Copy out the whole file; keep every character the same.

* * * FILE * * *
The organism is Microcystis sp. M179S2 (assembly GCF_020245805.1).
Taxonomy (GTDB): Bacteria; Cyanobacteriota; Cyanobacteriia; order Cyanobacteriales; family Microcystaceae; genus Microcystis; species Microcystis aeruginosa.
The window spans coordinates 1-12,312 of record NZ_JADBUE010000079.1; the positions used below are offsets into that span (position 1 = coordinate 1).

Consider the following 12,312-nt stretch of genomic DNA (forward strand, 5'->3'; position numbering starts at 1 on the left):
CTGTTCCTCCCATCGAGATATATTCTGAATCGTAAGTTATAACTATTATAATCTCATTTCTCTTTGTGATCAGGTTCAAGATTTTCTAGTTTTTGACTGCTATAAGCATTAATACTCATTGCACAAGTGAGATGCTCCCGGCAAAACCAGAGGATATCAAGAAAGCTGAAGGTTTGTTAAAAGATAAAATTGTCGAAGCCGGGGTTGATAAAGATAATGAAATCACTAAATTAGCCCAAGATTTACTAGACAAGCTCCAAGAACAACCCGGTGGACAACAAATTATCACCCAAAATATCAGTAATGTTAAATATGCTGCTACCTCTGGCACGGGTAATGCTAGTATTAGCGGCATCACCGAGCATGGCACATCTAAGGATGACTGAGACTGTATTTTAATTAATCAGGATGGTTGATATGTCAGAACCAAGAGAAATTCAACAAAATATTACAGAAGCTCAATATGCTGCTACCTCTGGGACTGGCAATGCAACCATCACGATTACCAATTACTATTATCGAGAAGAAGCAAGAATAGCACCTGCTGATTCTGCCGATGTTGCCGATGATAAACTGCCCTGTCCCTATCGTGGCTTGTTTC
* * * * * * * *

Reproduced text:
The organism is Microcystis sp. M179S2 (assembly GCF_020245805.1).
Taxonomy (GTDB): Bacteria; Cyanobacteriota; Cyanobacteriia; order Cyanobacteriales; family Microcystaceae; genus Microcystis; species Microcystis aeruginosa.
The window spans coordinates 1-12,312 of record NZ_JADBUE010000079.1; the positions used below are offsets into that span (position 1 = coordinate 1).

Consider the following 12,312-nt stretch of genomic DNA (forward strand, 5'->3'; position numbering starts at 1 on the left):
CTGTTCCTCCCATCGAGATATATTCTGAATCGTAAGTTATAACTATTATAATCTCATTTCTCTTTGTGATCAGGTTCAAGATTTTCTAGTTTTTGACTGCTATAAGCATTAATACTCATTGCACAAGTGAGATGCTCCCGGCAAAACCAGAGGATATCAAGAAAGCTGAAGGTTTGTTAAAAGATAAAATTGTCGAAGCCGGGGTTGATAAAGATAATGAAATCACTAAATTAGCCCAAGATTTACTAGACAAGCTCCAAGAACAACCCGGTGGACAACAAATTATCACCCAAAATATCAGTAATGTTAAATATGCTGCTACCTCTGGCACGGGTAATGCTAGTATTAGCGGCATCACCGAGCATGGCACATCTAAGGATGACTGAGACTGTATTTTAATTAATCAGGATGGTTGATATGTCAGAACCAAGAGAAATTCAACAAAATATTACAGAAGCTCAATATGCTGCTACCTCTGGGACTGGCAATGCAACCATCACGATTACCAATTACTATTATCGAGAAGAAGCAAGAATAGCACCTGCTGATTCTGCCGATGTTGCCGATGATAAACTGCCCTGTCCCTATCGTGGCTTGTTTC